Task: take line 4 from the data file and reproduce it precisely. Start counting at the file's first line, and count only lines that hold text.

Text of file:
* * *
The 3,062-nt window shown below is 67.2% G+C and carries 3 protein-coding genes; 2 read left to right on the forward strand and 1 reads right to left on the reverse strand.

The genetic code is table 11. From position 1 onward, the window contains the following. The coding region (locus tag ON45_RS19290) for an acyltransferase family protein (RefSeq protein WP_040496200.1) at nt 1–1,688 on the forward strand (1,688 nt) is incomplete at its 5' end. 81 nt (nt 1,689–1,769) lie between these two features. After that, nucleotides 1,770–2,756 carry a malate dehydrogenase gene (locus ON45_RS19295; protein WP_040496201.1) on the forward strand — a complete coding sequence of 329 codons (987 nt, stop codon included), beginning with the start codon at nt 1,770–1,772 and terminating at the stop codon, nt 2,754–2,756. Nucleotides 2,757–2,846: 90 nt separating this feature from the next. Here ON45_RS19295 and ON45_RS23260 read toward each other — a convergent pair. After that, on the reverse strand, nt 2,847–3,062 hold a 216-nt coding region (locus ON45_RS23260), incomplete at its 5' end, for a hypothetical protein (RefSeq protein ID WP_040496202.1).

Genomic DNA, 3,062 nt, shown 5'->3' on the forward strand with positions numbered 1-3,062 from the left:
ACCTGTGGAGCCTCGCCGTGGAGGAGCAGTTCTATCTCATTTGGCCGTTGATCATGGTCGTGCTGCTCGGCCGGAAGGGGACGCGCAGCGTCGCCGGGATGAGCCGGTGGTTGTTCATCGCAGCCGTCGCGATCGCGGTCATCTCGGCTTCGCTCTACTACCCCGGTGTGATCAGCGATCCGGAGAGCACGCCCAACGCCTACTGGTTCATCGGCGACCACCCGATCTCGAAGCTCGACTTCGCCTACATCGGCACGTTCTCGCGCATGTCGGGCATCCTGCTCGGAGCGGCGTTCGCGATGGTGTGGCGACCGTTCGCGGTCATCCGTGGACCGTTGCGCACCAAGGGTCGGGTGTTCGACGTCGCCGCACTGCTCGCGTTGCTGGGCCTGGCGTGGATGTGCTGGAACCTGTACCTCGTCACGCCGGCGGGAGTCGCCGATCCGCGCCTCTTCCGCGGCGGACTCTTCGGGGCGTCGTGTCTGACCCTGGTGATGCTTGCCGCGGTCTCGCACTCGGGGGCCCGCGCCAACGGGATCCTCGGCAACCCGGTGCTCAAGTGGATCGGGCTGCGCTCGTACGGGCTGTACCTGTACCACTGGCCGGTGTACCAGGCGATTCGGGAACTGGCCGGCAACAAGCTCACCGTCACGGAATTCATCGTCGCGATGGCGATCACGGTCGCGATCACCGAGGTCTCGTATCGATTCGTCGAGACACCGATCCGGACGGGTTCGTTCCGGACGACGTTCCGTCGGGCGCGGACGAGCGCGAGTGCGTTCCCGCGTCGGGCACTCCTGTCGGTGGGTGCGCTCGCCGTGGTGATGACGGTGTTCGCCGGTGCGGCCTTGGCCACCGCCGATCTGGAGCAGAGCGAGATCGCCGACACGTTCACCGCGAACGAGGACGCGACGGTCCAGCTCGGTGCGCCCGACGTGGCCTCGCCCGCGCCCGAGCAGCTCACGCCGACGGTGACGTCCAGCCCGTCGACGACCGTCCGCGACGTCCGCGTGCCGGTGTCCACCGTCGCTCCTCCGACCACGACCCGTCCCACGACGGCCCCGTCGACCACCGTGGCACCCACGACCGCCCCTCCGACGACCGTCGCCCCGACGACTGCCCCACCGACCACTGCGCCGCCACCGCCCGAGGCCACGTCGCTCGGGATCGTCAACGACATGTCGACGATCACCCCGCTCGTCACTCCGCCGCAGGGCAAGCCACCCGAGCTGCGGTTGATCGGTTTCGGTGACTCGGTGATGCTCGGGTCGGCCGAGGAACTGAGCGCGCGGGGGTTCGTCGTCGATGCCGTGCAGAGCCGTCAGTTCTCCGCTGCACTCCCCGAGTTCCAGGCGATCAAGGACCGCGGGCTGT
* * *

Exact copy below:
ACCTGTGGAGCCTCGCCGTGGAGGAGCAGTTCTATCTCATTTGGCCGTTGATCATGGTCGTGCTGCTCGGCCGGAAGGGGACGCGCAGCGTCGCCGGGATGAGCCGGTGGTTGTTCATCGCAGCCGTCGCGATCGCGGTCATCTCGGCTTCGCTCTACTACCCCGGTGTGATCAGCGATCCGGAGAGCACGCCCAACGCCTACTGGTTCATCGGCGACCACCCGATCTCGAAGCTCGACTTCGCCTACATCGGCACGTTCTCGCGCATGTCGGGCATCCTGCTCGGAGCGGCGTTCGCGATGGTGTGGCGACCGTTCGCGGTCATCCGTGGACCGTTGCGCACCAAGGGTCGGGTGTTCGACGTCGCCGCACTGCTCGCGTTGCTGGGCCTGGCGTGGATGTGCTGGAACCTGTACCTCGTCACGCCGGCGGGAGTCGCCGATCCGCGCCTCTTCCGCGGCGGACTCTTCGGGGCGTCGTGTCTGACCCTGGTGATGCTTGCCGCGGTCTCGCACTCGGGGGCCCGCGCCAACGGGATCCTCGGCAACCCGGTGCTCAAGTGGATCGGGCTGCGCTCGTACGGGCTGTACCTGTACCACTGGCCGGTGTACCAGGCGATTCGGGAACTGGCCGGCAACAAGCTCACCGTCACGGAATTCATCGTCGCGATGGCGATCACGGTCGCGATCACCGAGGTCTCGTATCGATTCGTCGAGACACCGATCCGGACGGGTTCGTTCCGGACGACGTTCCGTCGGGCGCGGACGAGCGCGAGTGCGTTCCCGCGTCGGGCACTCCTGTCGGTGGGTGCGCTCGCCGTGGTGATGACGGTGTTCGCCGGTGCGGCCTTGGCCACCGCCGATCTGGAGCAGAGCGAGATCGCCGACACGTTCACCGCGAACGAGGACGCGACGGTCCAGCTCGGTGCGCCCGACGTGGCCTCGCCCGCGCCCGAGCAGCTCACGCCGACGGTGACGTCCAGCCCGTCGACGACCGTCCGCGACGTCCGCGTGCCGGTGTCCACCGTCGCTCCTCCGACCACGACCCGTCCCACGACGGCCCCGTCGACCACCGTGGCACCCACGACCGCCCCTCCGACGACCGTCGCCCCGACGACTGCCCCACCGACCACTGCGCCGCCACCGCCCGAGGCCACGTCGCTCGGGATCGTCAACGACATGTCGACGATCACCCCGCTCGTCACTCCGCCGCAGGGCAAGCCACCCGAGCTGCGGTTGATCGGTTTCGGTGACTCGGTGATGCTCGGGTCGGCCGAGGAACTGAGCGCGCGGGGGTTCGTCGTCGATGCCGTGCAGAGCCGTCAGTTCTCCGCTGCACTCCCCGAGTTCCAGGCGATCAAGGACCGCGGGCTGT